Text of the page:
For this choose any two disjoint neighborhoods $U_-,U_+\in\sigma$ of $-\infty$ and $+\infty$, respectively. By the continuity of the maps $f_\alpha$ and $g_\alpha$, there are neighborhoods $V_-,V_+\in\sigma$ of $-\infty$ and $+\infty$ such that $f_\alpha(V_-)\subset U_-$ and $g_\alpha(V_+)\subset U_+$. Then $$V_-\subset f_\alpha^{-1}(U_-)\subset f_\alpha^{-1}(X\setminus\{+\infty\})\subset \{-\infty\}\cup B_\alpha$$ and $$V_+\subset g_\alpha^{-1}(U_+)\subset g_\alpha^{-1}(X\setminus\{-\infty\})\subset\{+\infty\}\cup(\omega\setminus A_\alpha).$$

Therefore, the topology $\sigma$ contains the topology $\tau$ defined in the answer to this MO problem. Repeating the argument from this answer it can be shown that $\sigma$ is not a minimal element of the poset $T_2(\mathcal F)$.

However, for the interested reader let us write more details.

By the condition (H2), one of the sets $A=\{\alpha\in\omega_1:A_\alpha\subset^* U_-\}$ or $B=\{\alpha\in\omega_1:U_-\setminus\{-\infty\}\subset^* B_\alpha\}$ is countable.

First we assume that the set $A$ is countable. In this case we can find a countable ordinal $\alpha$ such that $A_\alpha\not\subset^*U_-$.

Consider the topology $\sigma'$ on $X$ consisting of sets $W\subset X$ satisfying two conditions:

$\bullet$ if $-\infty\in W$, then there exists $U\in\sigma$ such that $-\infty\in U\cup A_\alpha\subset^* W$;

$\bullet$ if $+\infty\in W$, then there exists $U\in\sigma$ such that $+\infty\in U\subset^* W$.

It is clear that $\sigma'\subset\sigma$ and $\sigma'\ne\sigma$ (because $U_-\in\sigma\setminus\sigma'$).

The topology $\sigma'$ is Hausdorff since $U_-\cup A_\alpha$ and $U_+\setminus A_\alpha=U_+\cap W^+_\alpha$ are disjoint neighborhoods of $-\infty$ and $+\infty$, respectively.

To see that $\sigma'\in T_2(\mathcal F)$, observe that for any $a,b\in \omega$ the permutation $p_{a,b}$ is continuous as the points $a,b$ are isolated in the topology $\sigma'$. Next, for every ordinal $\beta\in\omega_1$ the inclusion $A_\alpha\subset^* B_\beta$ implies that the map $f_\beta$ is continuous at $-\infty$. The continuity of the map $f_\beta$ at $+\infty$ in the topology $\sigma$ implies the continuity of this map at $+\infty$ in the topology $\sigma'$.

The continuity of the map $g_\beta$ at $-\infty$ in the topology $\sigma'$ follows from the inclusion $g_\beta(x)\in\{-\infty,x\}$ holding for all $x\in X$. The continuity of $g_\beta$ at $+\infty$ in the topology $\sigma'$ follows from the continuity of $g_\beta$ at $+\infty$ in the topology $\sigma$ and the definition of the topology $\sigma'$.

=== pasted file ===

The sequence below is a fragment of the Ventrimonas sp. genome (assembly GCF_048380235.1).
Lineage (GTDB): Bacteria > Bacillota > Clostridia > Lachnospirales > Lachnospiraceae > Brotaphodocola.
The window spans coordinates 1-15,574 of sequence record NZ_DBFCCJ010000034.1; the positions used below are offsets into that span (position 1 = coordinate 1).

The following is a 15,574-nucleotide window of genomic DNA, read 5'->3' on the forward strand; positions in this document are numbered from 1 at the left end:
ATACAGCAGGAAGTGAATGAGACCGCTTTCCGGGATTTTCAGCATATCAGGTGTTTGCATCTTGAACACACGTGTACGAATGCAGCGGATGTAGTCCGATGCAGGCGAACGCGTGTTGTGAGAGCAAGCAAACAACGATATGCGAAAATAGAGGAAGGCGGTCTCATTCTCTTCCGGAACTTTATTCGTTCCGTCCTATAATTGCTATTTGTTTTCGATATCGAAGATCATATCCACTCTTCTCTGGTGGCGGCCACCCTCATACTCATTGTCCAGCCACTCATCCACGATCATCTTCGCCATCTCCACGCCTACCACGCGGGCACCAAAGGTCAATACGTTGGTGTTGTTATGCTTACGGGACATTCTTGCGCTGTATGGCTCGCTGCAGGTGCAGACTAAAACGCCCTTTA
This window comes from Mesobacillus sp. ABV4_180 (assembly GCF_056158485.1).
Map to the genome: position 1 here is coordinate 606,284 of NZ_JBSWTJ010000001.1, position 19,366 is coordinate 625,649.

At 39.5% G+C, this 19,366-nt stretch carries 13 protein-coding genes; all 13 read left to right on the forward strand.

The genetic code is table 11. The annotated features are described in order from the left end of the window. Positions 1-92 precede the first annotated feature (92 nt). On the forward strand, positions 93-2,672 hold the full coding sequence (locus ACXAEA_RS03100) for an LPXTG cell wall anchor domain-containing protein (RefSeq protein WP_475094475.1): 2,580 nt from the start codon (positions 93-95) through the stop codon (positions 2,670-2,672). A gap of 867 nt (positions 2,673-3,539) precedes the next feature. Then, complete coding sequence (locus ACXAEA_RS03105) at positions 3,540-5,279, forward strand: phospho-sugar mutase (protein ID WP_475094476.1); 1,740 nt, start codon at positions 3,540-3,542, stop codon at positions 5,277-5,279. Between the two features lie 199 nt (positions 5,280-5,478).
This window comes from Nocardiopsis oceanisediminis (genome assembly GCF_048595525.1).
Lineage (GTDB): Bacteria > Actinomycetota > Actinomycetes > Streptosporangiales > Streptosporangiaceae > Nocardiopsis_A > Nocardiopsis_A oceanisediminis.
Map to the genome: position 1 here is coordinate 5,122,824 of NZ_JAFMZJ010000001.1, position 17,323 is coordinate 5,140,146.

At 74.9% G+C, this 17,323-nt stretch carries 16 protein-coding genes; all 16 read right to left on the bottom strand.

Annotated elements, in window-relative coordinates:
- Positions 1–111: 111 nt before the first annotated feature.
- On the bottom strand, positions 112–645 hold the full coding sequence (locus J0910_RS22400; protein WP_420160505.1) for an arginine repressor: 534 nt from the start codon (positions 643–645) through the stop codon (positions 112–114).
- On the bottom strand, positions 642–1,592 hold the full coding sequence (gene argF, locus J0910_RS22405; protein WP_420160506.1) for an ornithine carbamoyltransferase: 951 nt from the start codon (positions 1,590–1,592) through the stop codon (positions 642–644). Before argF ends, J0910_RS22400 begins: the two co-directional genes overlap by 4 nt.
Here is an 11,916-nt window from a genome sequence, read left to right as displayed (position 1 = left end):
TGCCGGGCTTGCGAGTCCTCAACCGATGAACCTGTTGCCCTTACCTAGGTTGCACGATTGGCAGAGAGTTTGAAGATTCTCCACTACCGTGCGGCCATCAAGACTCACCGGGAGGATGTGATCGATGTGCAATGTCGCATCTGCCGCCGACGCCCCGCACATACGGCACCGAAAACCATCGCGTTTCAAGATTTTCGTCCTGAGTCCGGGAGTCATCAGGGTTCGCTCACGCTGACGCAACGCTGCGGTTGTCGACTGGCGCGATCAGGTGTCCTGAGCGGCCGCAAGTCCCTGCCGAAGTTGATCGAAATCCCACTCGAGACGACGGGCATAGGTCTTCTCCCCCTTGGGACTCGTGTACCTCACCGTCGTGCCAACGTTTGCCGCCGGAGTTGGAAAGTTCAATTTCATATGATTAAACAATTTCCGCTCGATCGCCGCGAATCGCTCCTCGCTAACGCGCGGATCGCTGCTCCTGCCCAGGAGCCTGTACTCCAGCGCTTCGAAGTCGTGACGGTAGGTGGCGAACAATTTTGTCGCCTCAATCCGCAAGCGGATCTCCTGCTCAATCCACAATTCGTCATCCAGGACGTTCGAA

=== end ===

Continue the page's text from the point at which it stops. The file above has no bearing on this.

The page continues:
Now consider the case of countable set $B:=\{\alpha\in\omega_1:U_-\setminus\{-\infty\}\subset^* B_\alpha\}$. In this case we can find a countable ordinal $\alpha$ such that $U_-\setminus\{-\infty\}\not\subset^* B_\alpha$ and hence $\omega\setminus B_\alpha\not\subset^* U_+$.

In this case we can consider the topology $\sigma'$ on $X$ consisting of sets $W\subset X$ satisfying two conditions:

$\bullet$ if $-\infty\in W$, then there exists $U\in\sigma$ such that $-\infty\in U\subset^* W$;

$\bullet$ if $+\infty\in W$, then there exists $U\in\sigma$ such that $+\infty\in U\cup(\omega\setminus B_\alpha)\subset^* W$.

It is clear that $\sigma'\subset\sigma$ and $\sigma'\ne\sigma$ (because $U_+\in\sigma\setminus\sigma'$).

The topology $\sigma'$ is Hausdorff since $U_-\cap B_\alpha$ and $U_+\cup(\omega\setminus B_\alpha)$ are disjoint neighborhoods of $-\infty$ and $+\infty$, respectively. By analogy with the case of countable set $A$, we can show that each map $f\in\mathcal F$ remains continuous in the topology $\sigma'$.

In both cases we have constructed a strictly weaker topology $\sigma'\subset \sigma$ in $T_2(\mathcal F)$ witnessing that the topology $\sigma$ is not minimal in the poset $T_2(\mathcal F)$.

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  • $\begingroup$ Amazing, thanks for this well-written solution, Taras! $\endgroup$ – Dominic van der Zypen Feb 13 '18 at 13:45